The Pierce County Medical Examiner's Office has identified the 13-year-old girl who was killed in Sunday's shootout at a Port Orchard Walmart as Astrid Valdivia, a runaway from a Salt Lake City foster home.
A 13-year-old girl who was killed in Sunday’s shootout at a Port Orchard Walmart was identified by the Pierce County Medical Examiner’s Office on Friday as a runaway from a Salt Lake City foster home.
Astrid Valdivia died of multiple gunshot wounds, and her death was ruled a homicide, according to the Medical Examiner’s Office. She was identified through dental records, the State Patrol said.
Valdivia’s family previously had said they feared she was the girl killed along with Anthony Martinez, 31, during the shootout with Kitsap County sheriff’s deputies.
Two deputies were wounded by Martinez, who was then fatally shot by a third deputy. According to police, Valdivia had run away from her foster home with Martinez on Jan. 18. The nature of their relationship remains unclear.
- Roads could be a mess this weekend — and Monday
- Seven things to know about Seahawks rookie Tyler Lockett
- New GM Jerry Dipoto provides more insight into how he’ll turn Mariners around
- Parents of toddler killed in Bellevue to return to India
- Hope Solo’s domestic-violence charges revived
Most Read Stories
Deputies went to the Walmart around 3:45 p.m. Sunday after someone inside the store dialed 911 to report seeing a suspicious man outside carrying a gun. Two deputies found the armed man in the store’s outdoor designated smoking area, authorities said.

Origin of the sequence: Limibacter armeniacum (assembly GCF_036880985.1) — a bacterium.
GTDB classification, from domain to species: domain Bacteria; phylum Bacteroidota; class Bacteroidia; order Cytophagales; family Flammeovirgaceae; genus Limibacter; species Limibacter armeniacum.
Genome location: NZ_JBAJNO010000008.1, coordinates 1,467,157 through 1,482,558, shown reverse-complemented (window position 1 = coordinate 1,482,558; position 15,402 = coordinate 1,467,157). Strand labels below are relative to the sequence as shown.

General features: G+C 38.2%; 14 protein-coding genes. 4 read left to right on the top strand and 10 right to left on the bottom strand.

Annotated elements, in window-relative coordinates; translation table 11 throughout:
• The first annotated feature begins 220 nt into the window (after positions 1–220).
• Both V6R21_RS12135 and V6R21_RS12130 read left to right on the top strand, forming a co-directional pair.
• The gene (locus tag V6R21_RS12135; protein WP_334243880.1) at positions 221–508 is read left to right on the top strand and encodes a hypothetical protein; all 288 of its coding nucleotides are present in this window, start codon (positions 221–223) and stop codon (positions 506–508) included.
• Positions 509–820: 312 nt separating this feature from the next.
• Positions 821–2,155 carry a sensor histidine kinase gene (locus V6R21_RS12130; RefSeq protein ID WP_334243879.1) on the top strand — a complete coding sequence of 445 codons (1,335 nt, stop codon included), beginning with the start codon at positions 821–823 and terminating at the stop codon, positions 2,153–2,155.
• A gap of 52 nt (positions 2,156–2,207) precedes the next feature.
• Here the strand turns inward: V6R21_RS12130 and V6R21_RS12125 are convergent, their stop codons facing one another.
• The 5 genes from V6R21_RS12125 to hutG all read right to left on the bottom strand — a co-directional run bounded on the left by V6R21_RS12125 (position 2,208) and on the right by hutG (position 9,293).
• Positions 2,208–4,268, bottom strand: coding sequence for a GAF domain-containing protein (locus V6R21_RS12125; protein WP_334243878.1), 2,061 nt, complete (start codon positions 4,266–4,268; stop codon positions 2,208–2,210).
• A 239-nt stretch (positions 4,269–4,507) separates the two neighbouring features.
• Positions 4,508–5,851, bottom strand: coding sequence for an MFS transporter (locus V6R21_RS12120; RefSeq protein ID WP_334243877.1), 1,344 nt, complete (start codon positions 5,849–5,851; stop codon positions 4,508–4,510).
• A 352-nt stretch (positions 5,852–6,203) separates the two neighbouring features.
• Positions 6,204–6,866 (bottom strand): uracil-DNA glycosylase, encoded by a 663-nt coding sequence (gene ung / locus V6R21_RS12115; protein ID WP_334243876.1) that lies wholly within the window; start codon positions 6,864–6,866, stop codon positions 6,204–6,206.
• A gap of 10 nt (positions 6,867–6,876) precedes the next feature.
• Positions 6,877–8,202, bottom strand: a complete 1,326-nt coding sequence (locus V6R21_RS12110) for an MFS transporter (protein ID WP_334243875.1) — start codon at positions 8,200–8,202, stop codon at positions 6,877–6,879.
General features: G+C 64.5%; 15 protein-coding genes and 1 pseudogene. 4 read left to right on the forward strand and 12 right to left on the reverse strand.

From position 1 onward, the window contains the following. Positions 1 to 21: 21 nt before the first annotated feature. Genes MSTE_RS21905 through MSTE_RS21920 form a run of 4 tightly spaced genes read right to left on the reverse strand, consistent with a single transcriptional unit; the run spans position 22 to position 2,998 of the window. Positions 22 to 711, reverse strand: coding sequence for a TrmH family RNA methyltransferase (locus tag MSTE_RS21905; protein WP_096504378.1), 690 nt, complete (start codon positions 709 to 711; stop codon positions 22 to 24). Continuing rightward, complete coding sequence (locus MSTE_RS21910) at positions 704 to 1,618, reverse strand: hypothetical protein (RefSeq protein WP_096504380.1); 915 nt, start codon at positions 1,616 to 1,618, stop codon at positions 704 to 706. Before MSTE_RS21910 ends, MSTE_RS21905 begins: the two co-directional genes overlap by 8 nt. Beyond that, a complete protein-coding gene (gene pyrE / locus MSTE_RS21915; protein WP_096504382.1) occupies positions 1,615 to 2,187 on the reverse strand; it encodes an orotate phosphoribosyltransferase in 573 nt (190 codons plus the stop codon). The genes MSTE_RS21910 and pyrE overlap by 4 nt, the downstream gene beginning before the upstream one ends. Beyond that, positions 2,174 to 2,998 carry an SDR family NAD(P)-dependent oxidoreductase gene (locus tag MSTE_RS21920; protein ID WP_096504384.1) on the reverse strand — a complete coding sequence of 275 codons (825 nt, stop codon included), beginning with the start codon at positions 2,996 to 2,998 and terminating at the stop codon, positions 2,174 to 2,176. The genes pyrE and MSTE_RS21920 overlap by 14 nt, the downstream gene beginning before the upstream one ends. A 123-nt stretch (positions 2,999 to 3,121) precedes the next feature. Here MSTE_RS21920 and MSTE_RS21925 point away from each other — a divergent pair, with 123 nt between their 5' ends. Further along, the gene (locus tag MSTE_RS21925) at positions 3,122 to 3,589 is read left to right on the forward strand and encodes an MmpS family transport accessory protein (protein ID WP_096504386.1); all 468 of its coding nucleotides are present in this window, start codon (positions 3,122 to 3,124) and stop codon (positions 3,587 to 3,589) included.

The man ran from deputies. He pulled out a gun and fired behind his back over his shoulder without turning to look where the shots were going, the Kitsap County Sheriff’s Office said. The two deputies, John Roy Stacy, 50, and Andrew Ejde, 48, have since been released from the hospital, the State Patrol said.
The third deputy, Krista McDonald, 38, then shot and killed Martinez, who died of a single gunshot wound to the chest, the State Patrol said.
Valdivia was wounded when she ran toward Martinez, according to the State Patrol. She was transported to Tacoma General Hospital, where she later died, police said.
The State Patrol said it is waiting for forensic testing of the weapons before determining who shot Valdivia.
McDonald is on paid administrative leave pending the results of the investigation, routine in officer-involved shootings.
Chris Bateman, a spokesman for Valdivia’s family, told the Deseret News of Salt Lake City that Martinez was a friend of the girl’s mother.
Last fall, the girl ran away with Martinez, leaving a note for her family, Bateman said. The two were found in Sacramento, Calif. The family didn’t know the two were in contact until the girl ran away, he said.
After she was returned home, the teen was placed in foster care to keep her from seeing Martinez, Bateman said.
In October, prosecutors in Davis County, Utah, charged Martinez with one count of first-degree felony child kidnapping. He was free on $25,000 bail at the time of the shootout.
Martinez’s brother, Barrett Martinez, said his brother was only trying to help the girl, who was going through a difficult time.
“I don’t believe that. I think it’s a complete lie. He kidnapped this little girl,” Bateman said. “She might have gone with him, but I think there was some brainwashing involved.”
Christine Clarridge: 206-464-8983 or firstname.lastname@example.org.
Information from The Seattle Times archives is included in this report.